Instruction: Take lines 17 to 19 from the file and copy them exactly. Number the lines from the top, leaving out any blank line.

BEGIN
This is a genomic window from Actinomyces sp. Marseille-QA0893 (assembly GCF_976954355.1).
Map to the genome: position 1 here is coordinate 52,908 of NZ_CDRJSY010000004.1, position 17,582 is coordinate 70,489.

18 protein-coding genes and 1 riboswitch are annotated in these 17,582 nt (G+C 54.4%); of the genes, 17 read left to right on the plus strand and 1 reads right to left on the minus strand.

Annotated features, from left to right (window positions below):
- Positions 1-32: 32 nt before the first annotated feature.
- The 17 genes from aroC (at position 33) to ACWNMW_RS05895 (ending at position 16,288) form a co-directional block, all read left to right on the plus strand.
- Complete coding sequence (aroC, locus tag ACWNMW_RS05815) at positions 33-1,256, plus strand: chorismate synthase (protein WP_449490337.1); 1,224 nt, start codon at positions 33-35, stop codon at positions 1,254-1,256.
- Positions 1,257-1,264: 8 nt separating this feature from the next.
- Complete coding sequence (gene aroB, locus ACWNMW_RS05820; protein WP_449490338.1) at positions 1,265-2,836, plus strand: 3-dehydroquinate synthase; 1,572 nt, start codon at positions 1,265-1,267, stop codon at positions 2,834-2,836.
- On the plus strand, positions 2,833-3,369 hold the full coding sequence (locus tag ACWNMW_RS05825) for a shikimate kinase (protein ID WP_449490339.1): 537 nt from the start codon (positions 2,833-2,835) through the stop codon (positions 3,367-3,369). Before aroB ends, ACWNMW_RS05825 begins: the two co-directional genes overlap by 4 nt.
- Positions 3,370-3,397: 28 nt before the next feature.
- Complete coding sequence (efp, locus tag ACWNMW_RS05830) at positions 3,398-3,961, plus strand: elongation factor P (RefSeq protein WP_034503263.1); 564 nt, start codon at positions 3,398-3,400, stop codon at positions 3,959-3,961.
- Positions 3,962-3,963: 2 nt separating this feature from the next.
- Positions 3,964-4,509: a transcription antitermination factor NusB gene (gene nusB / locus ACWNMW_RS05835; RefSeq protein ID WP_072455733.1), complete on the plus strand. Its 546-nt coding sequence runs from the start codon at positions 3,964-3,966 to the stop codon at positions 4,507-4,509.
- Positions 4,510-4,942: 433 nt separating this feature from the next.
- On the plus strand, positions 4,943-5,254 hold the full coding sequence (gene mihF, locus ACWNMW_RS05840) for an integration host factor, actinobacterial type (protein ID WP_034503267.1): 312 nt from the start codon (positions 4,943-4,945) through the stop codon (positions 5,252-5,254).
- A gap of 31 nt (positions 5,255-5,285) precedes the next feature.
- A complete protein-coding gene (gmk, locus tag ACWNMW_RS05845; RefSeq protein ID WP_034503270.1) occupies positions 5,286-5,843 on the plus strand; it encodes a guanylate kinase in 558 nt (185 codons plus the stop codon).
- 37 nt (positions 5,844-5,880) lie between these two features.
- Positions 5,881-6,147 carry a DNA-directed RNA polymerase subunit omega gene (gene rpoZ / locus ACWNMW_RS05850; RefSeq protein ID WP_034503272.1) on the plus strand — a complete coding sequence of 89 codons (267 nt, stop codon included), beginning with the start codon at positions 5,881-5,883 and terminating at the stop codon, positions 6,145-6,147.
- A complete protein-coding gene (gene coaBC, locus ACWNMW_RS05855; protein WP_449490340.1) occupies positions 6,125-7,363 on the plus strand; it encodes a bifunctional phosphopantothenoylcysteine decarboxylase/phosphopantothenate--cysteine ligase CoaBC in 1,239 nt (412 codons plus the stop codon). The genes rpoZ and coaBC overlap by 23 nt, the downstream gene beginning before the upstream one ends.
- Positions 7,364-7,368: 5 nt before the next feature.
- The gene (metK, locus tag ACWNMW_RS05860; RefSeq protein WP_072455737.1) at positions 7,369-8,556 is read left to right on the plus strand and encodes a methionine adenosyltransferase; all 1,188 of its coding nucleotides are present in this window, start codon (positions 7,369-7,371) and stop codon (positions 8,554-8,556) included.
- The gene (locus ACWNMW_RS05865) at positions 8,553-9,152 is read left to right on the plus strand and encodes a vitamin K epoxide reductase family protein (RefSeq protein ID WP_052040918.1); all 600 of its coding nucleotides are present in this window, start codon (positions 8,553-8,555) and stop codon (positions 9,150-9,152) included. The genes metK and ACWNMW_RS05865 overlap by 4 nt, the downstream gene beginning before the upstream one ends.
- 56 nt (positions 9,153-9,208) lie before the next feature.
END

- A gap of 31 nt (positions 5,255-5,285) precedes the next feature.
- A complete protein-coding gene (gmk, locus tag ACWNMW_RS05845; RefSeq protein ID WP_034503270.1) occupies positions 5,286-5,843 on the plus strand; it encodes a guanylate kinase in 558 nt (185 codons plus the stop codon).
- 37 nt (positions 5,844-5,880) lie between these two features.